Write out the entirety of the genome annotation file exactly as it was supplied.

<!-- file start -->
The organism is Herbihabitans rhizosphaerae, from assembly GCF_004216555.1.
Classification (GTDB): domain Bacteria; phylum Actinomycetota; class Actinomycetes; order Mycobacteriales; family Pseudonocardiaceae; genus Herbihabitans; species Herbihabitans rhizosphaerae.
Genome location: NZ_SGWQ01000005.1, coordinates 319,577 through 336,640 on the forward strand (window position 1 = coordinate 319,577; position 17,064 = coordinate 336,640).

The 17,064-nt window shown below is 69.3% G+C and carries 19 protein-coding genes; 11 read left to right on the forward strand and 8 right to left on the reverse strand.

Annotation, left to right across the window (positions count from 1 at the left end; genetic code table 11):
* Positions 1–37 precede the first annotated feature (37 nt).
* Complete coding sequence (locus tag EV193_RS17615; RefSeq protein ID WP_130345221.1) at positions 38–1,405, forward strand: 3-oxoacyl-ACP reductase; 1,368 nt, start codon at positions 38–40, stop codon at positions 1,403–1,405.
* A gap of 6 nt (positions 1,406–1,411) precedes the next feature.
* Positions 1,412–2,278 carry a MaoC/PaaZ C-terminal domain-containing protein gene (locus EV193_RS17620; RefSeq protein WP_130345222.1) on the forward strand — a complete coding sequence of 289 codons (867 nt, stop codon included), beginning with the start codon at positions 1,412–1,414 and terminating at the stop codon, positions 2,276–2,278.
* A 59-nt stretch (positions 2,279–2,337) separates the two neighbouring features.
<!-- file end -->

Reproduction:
The organism is Herbihabitans rhizosphaerae, from assembly GCF_004216555.1.
Classification (GTDB): domain Bacteria; phylum Actinomycetota; class Actinomycetes; order Mycobacteriales; family Pseudonocardiaceae; genus Herbihabitans; species Herbihabitans rhizosphaerae.
Genome location: NZ_SGWQ01000005.1, coordinates 319,577 through 336,640 on the forward strand (window position 1 = coordinate 319,577; position 17,064 = coordinate 336,640).

The 17,064-nt window shown below is 69.3% G+C and carries 19 protein-coding genes; 11 read left to right on the forward strand and 8 right to left on the reverse strand.

Annotation, left to right across the window (positions count from 1 at the left end; genetic code table 11):
* Positions 1–37 precede the first annotated feature (37 nt).
* Complete coding sequence (locus tag EV193_RS17615; RefSeq protein ID WP_130345221.1) at positions 38–1,405, forward strand: 3-oxoacyl-ACP reductase; 1,368 nt, start codon at positions 38–40, stop codon at positions 1,403–1,405.
* A gap of 6 nt (positions 1,406–1,411) precedes the next feature.
* Positions 1,412–2,278 carry a MaoC/PaaZ C-terminal domain-containing protein gene (locus EV193_RS17620; RefSeq protein WP_130345222.1) on the forward strand — a complete coding sequence of 289 codons (867 nt, stop codon included), beginning with the start codon at positions 1,412–1,414 and terminating at the stop codon, positions 2,276–2,278.
* A 59-nt stretch (positions 2,279–2,337) separates the two neighbouring features.